Vice Chair Stanley Fischer Discusses the Function of the Federal Reserve as Lender of Last Resort

Board of Governors of the Federal Reserve System (the “Fed”) Vice Chair Stanley Fischer reviewed recent changes in regulation and supervision concerning the role of the Fed as “lender of last resort.” In remarks before the Committee on Capital Markets Regulation delivered in Washington, D.C., he outlined post-Dodd-Frank Act developments, including: (i) lending to insured depository institutions and discount window loans, (ii) the shadow banking system and the Federal Reserve’s broad-based emergency facilities, and (iii) the Federal Reserve’s preventative measures for lending to individual non-bank institutions.

Vice Chair Fischer highlighted the following “three major sources of concern about potential weaknesses in the new framework for financial crisis management”:

  • The Dodd-Frank requirement that the Fed publish information about discount window loans has exposed banks to the stigma of borrowing from the central bank. This requirement prevents the discount window from functioning properly as a backstop to ensure liquidity, since banks fear that accessing the discount window will signal weakness to investors.
  • The general failure to maintain regulatory flexibility makes it difficult to address unanticipated events that fall outside the framework established by Dodd-Frank. On this point, Vice Chair Fischer noted that the Fed’s broadbased emergency credit facilities were instrumental in providing flexibility as the financial crisis unfolded.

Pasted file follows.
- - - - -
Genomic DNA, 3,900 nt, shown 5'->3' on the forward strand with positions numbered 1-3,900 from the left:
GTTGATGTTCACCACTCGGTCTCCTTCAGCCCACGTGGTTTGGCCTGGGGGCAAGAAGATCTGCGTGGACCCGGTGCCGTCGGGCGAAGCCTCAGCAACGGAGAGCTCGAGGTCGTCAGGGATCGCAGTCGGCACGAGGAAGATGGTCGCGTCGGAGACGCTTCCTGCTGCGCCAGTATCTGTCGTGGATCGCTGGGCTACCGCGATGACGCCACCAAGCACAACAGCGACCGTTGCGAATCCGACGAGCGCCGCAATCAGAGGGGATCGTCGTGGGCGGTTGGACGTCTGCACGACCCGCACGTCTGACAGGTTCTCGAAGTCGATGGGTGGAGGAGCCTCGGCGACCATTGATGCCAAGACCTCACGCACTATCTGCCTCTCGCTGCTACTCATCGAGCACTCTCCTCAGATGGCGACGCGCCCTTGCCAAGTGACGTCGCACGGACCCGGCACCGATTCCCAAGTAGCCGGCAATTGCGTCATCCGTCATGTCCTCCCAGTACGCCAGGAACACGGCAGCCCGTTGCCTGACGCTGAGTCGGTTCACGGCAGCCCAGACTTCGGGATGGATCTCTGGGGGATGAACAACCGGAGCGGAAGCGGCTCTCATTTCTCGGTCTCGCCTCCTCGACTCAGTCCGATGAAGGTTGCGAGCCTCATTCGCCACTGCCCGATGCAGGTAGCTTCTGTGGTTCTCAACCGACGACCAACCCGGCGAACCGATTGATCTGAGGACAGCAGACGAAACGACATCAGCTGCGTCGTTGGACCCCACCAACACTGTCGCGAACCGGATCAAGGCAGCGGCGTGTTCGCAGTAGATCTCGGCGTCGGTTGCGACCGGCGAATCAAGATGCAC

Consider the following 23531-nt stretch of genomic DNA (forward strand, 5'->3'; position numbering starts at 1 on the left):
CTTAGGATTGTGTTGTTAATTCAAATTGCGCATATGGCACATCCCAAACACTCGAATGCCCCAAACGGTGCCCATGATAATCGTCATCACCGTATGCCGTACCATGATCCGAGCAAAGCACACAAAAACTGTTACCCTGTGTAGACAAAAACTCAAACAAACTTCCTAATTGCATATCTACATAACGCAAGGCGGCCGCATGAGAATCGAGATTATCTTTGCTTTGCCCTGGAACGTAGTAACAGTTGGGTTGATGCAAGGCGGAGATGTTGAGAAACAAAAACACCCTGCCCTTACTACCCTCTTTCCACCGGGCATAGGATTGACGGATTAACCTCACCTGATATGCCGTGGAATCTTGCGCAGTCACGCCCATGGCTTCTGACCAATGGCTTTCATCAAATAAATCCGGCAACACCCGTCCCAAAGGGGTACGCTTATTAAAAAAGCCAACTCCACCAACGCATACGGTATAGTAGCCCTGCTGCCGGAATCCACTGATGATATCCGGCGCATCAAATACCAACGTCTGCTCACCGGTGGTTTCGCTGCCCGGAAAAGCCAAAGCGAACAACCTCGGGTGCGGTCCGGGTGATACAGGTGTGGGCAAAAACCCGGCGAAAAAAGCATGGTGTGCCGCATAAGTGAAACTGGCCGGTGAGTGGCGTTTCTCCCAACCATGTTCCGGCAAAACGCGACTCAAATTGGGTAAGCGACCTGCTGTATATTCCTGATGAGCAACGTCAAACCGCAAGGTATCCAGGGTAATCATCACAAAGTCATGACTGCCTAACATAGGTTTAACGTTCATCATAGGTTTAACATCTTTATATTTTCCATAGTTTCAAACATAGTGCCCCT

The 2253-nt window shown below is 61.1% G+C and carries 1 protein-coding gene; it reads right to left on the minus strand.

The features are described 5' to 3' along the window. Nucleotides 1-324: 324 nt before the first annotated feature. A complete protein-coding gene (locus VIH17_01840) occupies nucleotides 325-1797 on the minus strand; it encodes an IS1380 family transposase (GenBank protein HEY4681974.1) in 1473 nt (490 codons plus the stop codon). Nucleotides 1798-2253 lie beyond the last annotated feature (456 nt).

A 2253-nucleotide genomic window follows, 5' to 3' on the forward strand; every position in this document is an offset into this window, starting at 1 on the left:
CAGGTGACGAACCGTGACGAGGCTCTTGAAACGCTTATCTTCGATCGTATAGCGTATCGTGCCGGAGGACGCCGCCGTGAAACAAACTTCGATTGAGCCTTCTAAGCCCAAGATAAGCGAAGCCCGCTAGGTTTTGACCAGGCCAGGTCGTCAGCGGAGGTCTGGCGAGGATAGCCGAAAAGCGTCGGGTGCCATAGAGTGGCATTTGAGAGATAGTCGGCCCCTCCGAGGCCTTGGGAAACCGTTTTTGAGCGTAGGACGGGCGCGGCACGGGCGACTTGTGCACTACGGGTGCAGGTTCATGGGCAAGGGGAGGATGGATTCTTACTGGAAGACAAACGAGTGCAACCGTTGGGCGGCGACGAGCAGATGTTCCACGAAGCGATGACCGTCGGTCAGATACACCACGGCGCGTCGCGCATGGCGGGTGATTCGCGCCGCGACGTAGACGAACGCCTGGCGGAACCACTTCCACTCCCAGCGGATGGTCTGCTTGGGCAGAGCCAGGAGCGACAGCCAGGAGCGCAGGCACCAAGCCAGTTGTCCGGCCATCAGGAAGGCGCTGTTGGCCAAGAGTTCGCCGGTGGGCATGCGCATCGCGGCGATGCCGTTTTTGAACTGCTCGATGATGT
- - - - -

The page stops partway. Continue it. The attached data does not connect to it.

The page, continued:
• The lack of flexibility (above) is exacerbated by the fact that the new financial system has not undergone a stress test of its own. Vice Chair Fischer emphasized that this source of concern “is, in one sense, fortunate, for the financial system will undergo its fundamental stress test only when we have to deal with the next potential financial crisis.”

Vice Chair Fischer noted that Dodd-Frank reduced the probability that the lender of last-resort functions will be needed in the future. However, he expressed concern that the moral hazard should not eliminate the capacity of authorities to respond to unanticipated events or crises, and “[s]trengthening fire prevention regulations does not mean that the fire brigade should be disbanded.”

Lofchie Comment: As Vice Chair Fischer notes, banks (very correctly) dread showing any “signs of weakness.” In the aftermath of Dodd-Frank, there was a sudden burst of enthusiasm for “transparency” and “fuller disclosure,” as if absolute truth were a panacea. It is not. The opposite is sometimes true: too much disclosure of problems at a bank potentially can trigger a run on that bank (and a run on one bank may spread to others). Warning against the dangers of too much disclosure is not an argument for dishonesty. Rather it is just an acknowledgement that too much candor can be a two-edged sword. (This is a problem that regulators have acknowledged in connection with money market funds: the risk that sophisticated investors can quickly flee, leaving smaller and less-informed investors behind.)

Further, it is good of the Vice Chair to acknowledge that many of the supposed benefits that are derived from Dodd-Frank are untested. For that reason, it is inappropriate for regulators to constantly assert how much “safer” the system has become. At best, they might say that certain numbers have moved in a positive direction. Of course, other numbers have moved in a negative direction. For example, the numbers now point to more volatility in the market, fewer clearing firms and greater centralization of risk.

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